• In the event of the placenta taking a long time to be born, it will have to be removed manually under general anaesthetic.
  • You may experience discomfort when the midwife performs the controlled cord traction (CCT), after you receive synthetic oxytocin via an intramuscular injection. A CCT involves the midwife placing her hand on your abdomen so that she can feel when the uterus contacts. She will then pull gently on the cord whilst applying pressure to the uterus.


Another thing very injurious to the child is the tying and the cutting of the navel string too soon; which should always be left till the child has not only repeatedly breathed but till all pulsation in the cord ceases. As otherwise the child is much weaker than it ought to be, a portion of the blood being left in the placenta which ought to have been in the child.

Darwin, 1801

For many years immediate clamping of the umbilical cord (between 10-15 seconds) after birth has been standard practice. There is now extensive evidence to suggest that it is beneficial to allow the cord to fully pulsate, or better yet ‘wait for white’, before clamping for the following reasons:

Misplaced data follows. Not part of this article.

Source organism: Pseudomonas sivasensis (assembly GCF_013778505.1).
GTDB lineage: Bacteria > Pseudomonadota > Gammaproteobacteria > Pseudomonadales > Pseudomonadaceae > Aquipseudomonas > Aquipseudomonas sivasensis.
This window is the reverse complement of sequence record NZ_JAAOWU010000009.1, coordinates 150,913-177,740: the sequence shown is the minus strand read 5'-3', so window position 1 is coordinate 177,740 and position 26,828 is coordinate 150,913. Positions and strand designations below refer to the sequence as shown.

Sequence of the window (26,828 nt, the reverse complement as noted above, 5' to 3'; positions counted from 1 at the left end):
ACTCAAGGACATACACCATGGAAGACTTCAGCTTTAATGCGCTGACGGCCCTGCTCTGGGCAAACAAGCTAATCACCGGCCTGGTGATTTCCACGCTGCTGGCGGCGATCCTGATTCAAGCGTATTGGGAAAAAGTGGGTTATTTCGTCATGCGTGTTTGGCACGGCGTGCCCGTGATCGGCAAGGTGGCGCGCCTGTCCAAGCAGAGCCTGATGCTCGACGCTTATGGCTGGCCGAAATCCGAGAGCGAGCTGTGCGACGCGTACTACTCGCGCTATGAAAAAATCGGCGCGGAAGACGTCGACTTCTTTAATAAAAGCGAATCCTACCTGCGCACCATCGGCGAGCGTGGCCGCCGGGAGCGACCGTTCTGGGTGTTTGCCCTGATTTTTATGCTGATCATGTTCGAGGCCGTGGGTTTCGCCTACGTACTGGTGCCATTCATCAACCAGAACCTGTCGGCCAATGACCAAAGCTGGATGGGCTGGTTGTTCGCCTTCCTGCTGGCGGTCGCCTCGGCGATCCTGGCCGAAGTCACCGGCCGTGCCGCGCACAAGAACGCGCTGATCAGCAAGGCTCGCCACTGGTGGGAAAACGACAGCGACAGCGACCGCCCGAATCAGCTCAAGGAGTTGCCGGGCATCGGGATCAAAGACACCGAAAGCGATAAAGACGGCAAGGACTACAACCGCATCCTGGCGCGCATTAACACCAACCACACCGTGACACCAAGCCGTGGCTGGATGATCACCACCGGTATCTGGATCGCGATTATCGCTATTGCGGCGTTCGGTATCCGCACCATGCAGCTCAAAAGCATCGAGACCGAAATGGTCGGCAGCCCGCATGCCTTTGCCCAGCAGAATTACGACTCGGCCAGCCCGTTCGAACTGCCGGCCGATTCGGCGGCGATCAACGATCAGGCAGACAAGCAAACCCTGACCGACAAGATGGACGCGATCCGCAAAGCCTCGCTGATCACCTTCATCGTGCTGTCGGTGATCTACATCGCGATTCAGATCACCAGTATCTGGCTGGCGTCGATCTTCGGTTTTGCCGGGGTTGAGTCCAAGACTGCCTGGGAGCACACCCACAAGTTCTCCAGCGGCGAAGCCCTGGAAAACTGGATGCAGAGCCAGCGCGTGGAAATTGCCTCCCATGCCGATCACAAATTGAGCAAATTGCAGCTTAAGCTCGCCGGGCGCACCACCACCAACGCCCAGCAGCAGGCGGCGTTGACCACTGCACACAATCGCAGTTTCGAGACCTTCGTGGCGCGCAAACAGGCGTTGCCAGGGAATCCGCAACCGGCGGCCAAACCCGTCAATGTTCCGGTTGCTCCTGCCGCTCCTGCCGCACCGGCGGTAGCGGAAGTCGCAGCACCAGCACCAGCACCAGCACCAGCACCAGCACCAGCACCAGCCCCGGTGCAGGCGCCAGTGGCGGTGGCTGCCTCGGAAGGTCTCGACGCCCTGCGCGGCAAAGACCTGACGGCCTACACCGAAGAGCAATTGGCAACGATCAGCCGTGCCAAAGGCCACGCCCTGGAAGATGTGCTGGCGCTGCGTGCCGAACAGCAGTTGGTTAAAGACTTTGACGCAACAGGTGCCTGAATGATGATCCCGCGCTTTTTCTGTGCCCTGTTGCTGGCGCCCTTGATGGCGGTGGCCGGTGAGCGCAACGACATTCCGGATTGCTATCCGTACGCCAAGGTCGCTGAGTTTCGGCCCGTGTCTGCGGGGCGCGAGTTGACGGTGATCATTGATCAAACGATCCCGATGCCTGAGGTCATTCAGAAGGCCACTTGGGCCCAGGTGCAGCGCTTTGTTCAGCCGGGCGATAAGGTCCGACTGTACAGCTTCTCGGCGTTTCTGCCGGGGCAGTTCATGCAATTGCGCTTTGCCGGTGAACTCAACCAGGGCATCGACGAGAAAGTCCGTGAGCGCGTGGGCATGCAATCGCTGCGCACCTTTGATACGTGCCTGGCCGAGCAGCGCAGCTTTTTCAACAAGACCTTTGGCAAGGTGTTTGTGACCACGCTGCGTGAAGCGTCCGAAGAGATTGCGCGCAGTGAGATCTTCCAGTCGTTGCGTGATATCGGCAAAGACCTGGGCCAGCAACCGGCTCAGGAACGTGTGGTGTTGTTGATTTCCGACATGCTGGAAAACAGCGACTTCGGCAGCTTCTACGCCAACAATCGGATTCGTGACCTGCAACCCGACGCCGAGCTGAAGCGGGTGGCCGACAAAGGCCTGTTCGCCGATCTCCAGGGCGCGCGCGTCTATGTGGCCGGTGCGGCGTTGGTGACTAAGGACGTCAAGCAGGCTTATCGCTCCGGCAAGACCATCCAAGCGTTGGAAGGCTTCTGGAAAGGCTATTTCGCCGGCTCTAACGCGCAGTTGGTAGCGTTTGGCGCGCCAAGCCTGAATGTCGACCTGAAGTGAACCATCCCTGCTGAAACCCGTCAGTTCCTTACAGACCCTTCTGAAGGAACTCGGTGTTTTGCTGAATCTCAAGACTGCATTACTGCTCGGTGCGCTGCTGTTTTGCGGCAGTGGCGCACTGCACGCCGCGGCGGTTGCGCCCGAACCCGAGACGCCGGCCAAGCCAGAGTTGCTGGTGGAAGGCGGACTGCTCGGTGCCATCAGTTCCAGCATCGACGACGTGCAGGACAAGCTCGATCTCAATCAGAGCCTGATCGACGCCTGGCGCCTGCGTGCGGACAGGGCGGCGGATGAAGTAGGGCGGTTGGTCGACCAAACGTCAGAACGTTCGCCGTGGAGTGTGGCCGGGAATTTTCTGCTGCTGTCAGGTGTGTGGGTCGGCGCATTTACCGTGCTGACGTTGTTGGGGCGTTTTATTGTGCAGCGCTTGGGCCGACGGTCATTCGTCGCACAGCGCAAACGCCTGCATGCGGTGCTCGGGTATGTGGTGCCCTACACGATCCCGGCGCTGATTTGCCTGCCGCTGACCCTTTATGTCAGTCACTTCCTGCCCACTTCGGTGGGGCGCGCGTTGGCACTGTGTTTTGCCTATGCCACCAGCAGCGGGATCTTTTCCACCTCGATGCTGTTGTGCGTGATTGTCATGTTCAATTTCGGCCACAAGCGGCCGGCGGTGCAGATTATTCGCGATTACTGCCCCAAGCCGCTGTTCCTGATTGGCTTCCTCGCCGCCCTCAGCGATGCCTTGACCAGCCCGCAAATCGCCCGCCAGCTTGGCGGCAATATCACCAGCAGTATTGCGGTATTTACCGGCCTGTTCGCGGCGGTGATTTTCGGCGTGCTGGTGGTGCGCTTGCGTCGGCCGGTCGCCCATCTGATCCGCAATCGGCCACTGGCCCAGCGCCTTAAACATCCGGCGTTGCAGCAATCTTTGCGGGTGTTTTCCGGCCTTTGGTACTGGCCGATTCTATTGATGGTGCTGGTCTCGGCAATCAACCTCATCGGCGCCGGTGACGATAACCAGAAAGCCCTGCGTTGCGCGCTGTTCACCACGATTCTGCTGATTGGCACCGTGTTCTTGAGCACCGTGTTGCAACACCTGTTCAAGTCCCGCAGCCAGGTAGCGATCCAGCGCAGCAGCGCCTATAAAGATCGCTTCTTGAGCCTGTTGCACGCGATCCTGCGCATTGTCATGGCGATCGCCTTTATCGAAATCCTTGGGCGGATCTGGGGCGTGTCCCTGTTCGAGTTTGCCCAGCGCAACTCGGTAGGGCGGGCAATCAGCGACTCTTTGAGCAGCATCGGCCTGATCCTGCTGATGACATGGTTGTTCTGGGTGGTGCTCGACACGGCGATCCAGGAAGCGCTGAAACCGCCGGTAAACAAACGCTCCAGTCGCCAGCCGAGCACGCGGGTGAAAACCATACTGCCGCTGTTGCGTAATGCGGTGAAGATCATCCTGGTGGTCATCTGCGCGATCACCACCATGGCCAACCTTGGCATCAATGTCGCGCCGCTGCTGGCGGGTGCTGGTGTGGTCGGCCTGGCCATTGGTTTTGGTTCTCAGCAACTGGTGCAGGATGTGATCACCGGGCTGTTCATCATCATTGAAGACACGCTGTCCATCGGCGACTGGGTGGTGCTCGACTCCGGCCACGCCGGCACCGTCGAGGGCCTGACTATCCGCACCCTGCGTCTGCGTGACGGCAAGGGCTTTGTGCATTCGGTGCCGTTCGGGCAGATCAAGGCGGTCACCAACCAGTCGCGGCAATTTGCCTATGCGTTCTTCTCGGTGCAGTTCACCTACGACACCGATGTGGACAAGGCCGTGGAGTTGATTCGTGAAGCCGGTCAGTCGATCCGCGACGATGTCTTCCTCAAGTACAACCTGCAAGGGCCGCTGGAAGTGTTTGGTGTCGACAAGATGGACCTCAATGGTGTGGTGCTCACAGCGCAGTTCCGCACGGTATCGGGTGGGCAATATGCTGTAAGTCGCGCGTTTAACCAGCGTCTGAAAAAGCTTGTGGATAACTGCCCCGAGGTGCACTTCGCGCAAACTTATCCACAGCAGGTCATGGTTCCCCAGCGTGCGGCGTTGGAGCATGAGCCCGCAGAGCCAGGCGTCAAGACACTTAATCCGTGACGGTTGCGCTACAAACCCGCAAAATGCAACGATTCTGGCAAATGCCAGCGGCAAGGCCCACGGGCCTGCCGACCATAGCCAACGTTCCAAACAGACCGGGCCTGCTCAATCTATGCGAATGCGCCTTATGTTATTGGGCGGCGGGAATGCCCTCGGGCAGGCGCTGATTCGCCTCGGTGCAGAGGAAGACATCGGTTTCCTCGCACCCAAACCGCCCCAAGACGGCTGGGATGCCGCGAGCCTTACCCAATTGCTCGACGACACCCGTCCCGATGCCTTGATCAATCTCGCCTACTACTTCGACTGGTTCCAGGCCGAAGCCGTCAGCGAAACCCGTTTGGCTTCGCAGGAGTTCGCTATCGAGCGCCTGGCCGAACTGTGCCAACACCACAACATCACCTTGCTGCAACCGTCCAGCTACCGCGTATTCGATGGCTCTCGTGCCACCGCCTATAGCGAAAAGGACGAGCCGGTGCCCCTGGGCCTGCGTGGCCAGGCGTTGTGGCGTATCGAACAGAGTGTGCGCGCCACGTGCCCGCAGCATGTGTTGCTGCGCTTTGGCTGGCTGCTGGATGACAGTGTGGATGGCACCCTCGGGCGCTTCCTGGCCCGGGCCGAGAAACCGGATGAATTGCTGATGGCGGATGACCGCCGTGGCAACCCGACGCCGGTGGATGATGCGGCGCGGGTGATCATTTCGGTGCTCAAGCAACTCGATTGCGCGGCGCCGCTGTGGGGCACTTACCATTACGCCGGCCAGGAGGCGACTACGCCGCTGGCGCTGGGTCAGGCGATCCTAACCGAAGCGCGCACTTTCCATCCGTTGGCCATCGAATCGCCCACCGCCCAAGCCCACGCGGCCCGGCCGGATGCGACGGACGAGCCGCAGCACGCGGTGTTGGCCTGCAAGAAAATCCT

• The cord and placenta hold up to 30% of your baby’s blood. Allowing the cord to pulsate means the blood can flow through it and aid the baby’s lung expansion. When the cord is clamped immediately, blood has to be “borrowed” from the rest of the baby’s circulation in order for the lungs to fully function.
  • As the baby receives the full amount of blood from the placenta, iron levels are higher and it reduces the chances of anaemia. Anaemia in infants can go on to effect the development of the nervous system and brain development.